Despite a hold that a judge placed on Scott Walker’s union busting bill, Walker couldn’t wait for the legal process to unfold. On Friday, he published the bill on the state’s legislature website. According to the posting, the state’s law requires all bills to be published within 10 working days of its becoming law.
Also customary, according to Journal Sentinel;
The measure sparked protests at the Capitol and lawsuits by opponents because it would eliminate the ability of most public workers to bargain over anything but wages.
The restraining order was issued against Democratic Secretary of State Doug La Follette. But the bill was published by the reference bureau, which was not named in the restraining order.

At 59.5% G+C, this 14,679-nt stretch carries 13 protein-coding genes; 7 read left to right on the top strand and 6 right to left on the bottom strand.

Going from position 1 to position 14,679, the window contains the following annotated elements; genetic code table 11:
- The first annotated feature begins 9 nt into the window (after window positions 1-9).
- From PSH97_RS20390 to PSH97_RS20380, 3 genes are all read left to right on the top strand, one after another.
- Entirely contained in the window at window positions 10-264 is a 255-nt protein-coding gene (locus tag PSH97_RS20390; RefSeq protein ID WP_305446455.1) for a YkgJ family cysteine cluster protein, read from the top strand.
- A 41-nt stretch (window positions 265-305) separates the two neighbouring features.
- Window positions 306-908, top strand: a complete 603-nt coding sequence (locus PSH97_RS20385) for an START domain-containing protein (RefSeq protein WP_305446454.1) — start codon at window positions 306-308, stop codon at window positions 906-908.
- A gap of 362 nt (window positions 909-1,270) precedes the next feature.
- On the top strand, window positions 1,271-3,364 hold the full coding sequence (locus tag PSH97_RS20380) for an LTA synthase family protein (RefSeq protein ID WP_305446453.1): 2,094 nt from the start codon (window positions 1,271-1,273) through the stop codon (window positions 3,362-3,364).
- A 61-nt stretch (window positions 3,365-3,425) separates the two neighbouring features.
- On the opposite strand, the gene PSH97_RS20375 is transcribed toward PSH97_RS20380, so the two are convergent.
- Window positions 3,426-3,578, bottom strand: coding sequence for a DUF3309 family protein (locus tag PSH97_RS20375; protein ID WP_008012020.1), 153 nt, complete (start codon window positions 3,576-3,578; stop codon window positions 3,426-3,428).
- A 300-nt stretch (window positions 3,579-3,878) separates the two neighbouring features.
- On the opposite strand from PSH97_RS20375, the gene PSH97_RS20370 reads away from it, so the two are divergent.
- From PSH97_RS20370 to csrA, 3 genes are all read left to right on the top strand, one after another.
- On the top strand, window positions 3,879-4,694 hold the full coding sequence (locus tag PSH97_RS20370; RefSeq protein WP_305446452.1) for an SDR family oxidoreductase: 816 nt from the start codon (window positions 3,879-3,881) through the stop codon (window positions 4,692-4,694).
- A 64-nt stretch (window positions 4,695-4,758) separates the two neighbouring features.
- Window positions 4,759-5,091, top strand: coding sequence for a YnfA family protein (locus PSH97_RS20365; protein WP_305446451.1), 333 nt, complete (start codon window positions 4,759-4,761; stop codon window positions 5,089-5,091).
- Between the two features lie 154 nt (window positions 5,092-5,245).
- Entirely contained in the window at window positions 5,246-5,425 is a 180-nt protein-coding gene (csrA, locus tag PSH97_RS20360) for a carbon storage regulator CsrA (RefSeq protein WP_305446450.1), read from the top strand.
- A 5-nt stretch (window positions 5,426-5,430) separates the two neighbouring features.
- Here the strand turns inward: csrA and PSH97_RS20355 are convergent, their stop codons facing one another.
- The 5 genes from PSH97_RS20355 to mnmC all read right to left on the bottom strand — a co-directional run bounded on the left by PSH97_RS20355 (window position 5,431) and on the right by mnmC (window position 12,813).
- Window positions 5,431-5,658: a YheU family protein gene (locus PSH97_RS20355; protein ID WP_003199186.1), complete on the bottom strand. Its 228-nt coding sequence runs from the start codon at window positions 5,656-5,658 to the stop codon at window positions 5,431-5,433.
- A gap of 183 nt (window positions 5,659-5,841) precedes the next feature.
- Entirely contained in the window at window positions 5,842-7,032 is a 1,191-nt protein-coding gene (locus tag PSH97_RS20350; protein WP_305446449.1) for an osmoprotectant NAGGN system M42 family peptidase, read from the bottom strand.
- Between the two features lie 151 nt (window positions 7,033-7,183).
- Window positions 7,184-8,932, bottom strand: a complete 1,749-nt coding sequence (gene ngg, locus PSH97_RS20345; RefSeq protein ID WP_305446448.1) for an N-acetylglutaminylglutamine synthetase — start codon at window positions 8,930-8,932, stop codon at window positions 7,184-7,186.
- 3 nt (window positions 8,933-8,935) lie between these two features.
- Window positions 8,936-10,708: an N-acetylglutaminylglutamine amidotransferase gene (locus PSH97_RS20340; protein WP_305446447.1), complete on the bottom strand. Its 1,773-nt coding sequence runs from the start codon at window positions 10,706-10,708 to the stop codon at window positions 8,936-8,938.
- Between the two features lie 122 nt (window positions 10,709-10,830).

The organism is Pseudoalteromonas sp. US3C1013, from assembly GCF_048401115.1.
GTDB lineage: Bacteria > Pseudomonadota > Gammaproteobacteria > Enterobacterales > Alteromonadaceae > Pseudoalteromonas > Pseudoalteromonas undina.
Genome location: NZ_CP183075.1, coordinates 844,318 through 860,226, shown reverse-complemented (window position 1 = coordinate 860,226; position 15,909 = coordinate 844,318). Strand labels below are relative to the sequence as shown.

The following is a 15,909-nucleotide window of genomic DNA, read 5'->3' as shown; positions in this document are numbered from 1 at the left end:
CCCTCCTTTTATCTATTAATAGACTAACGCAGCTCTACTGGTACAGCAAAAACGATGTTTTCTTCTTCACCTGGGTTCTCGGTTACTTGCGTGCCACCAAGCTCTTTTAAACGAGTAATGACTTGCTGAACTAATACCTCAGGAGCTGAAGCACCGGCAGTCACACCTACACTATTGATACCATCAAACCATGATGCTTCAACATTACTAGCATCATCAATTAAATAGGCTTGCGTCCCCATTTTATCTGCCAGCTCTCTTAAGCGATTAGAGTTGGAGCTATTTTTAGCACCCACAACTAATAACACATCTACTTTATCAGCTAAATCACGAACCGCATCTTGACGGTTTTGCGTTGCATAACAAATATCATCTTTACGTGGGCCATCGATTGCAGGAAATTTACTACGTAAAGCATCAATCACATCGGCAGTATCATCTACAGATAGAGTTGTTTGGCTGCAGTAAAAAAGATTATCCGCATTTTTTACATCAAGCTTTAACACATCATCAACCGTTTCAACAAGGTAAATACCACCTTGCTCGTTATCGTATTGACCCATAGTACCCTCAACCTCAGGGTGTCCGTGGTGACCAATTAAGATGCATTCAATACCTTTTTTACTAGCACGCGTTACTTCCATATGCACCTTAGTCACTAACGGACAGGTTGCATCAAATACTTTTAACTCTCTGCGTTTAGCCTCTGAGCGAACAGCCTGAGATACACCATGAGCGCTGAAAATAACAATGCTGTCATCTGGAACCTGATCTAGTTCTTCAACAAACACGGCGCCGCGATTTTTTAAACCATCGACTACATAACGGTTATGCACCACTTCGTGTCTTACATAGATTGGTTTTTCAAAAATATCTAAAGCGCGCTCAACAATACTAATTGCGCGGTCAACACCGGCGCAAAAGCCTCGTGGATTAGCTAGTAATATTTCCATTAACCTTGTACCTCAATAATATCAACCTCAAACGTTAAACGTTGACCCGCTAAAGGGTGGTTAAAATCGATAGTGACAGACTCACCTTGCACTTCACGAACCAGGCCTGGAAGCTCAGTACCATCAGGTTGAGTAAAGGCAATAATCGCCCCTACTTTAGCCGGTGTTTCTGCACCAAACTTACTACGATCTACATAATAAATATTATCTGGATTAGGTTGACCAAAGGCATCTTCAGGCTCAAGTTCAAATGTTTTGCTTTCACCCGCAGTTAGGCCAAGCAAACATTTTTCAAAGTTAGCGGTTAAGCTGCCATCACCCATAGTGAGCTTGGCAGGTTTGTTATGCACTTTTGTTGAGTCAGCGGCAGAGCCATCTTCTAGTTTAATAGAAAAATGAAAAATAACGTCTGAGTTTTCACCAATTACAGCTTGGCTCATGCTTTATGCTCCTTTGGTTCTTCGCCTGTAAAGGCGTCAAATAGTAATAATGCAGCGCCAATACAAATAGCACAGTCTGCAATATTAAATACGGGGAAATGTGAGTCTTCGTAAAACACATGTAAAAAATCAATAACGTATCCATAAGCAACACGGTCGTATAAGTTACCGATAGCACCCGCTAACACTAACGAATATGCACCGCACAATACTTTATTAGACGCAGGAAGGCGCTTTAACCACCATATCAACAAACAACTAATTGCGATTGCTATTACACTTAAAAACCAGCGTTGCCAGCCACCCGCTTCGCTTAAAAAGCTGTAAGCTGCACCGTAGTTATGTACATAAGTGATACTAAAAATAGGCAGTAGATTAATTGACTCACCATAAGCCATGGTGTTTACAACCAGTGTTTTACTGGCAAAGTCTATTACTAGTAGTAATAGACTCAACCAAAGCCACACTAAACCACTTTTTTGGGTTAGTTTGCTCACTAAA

Laws normally take effect a day after they are published, and a top GOP lawmaker said that meant it will become law Saturday. But nonpartisan legislative officials from two agencies, including the one who published the bill, disagreed.
“I think this is a ministerial act that forwards it to the secretary of state,” said Stephen Miller, director of the Legislative Reference Bureau. “I don’t think this act makes it become effective. My understanding is that the secretary of state has to publish it in the (official state) newspaper for it to become effective.”
Walker signed the bill March 11. Under state law, it should be published within 10 working days, which was Friday.
Read the report here.